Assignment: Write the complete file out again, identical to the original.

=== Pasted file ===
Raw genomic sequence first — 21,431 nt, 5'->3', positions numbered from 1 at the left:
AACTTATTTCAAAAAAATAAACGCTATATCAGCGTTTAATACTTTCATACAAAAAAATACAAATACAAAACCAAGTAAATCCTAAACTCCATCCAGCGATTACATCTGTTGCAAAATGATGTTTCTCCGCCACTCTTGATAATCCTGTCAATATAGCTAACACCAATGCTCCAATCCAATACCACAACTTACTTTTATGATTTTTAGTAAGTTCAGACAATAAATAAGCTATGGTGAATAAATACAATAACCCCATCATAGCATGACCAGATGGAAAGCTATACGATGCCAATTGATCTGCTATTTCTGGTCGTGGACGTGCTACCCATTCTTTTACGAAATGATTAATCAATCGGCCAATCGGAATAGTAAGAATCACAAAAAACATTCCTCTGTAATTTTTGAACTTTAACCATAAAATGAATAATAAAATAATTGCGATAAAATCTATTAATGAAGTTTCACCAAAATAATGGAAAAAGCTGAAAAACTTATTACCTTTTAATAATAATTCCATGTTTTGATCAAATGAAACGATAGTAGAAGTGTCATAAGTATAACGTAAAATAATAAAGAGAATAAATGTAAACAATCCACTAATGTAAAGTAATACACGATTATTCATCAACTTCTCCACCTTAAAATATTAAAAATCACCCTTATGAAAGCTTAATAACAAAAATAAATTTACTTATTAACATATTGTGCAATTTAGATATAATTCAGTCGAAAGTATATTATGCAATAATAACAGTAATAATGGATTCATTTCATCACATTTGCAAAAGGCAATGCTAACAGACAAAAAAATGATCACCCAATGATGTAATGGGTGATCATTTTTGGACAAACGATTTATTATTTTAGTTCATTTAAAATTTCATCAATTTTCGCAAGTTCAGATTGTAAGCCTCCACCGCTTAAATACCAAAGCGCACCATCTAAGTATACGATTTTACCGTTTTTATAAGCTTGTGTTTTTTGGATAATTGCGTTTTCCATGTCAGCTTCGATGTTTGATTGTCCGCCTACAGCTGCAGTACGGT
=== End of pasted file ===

Raw genomic sequence first — 21,431 nt, 5'->3', positions numbered from 1 at the left:
AACTTATTTCAAAAAAATAAACGCTATATCAGCGTTTAATACTTTCATACAAAAAAATACAAATACAAAACCAAGTAAATCCTAAACTCCATCCAGCGATTACATCTGTTGCAAAATGATGTTTCTCCGCCACTCTTGATAATCCTGTCAATATAGCTAACACCAATGCTCCAATCCAATACCACAACTTACTTTTATGATTTTTAGTAAGTTCAGACAATAAATAAGCTATGGTGAATAAATACAATAACCCCATCATAGCATGACCAGATGGAAAGCTATACGATGCCAATTGATCTGCTATTTCTGGTCGTGGACGTGCTACCCATTCTTTTACGAAATGATTAATCAATCGGCCAATCGGAATAGTAAGAATCACAAAAAACATTCCTCTGTAATTTTTGAACTTTAACCATAAAATGAATAATAAAATAATTGCGATAAAATCTATTAATGAAGTTTCACCAAAATAATGGAAAAAGCTGAAAAACTTATTACCTTTTAATAATAATTCCATGTTTTGATCAAATGAAACGATAGTAGAAGTGTCATAAGTATAACGTAAAATAATAAAGAGAATAAATGTAAACAATCCACTAATGTAAAGTAATACACGATTATTCATCAACTTCTCCACCTTAAAATATTAAAAATCACCCTTATGAAAGCTTAATAACAAAAATAAATTTACTTATTAACATATTGTGCAATTTAGATATAATTCAGTCGAAAGTATATTATGCAATAATAACAGTAATAATGGATTCATTTCATCACATTTGCAAAAGGCAATGCTAACAGACAAAAAAATGATCACCCAATGATGTAATGGGTGATCATTTTTGGACAAACGATTTATTATTTTAGTTCATTTAAAATTTCATCAATTTTCGCAAGTTCAGATTGTAAGCCTCCACCGCTTAAATACCAAAGCGCACCATCTAAGTATACGATTTTACCGTTTTTATAAGCTTGTGTTTTTTGGATAATTGCGTTTTCCATGTCAGCTTCGATGTTTGATTGTCCGCCTACAGCTGCAGTACGGT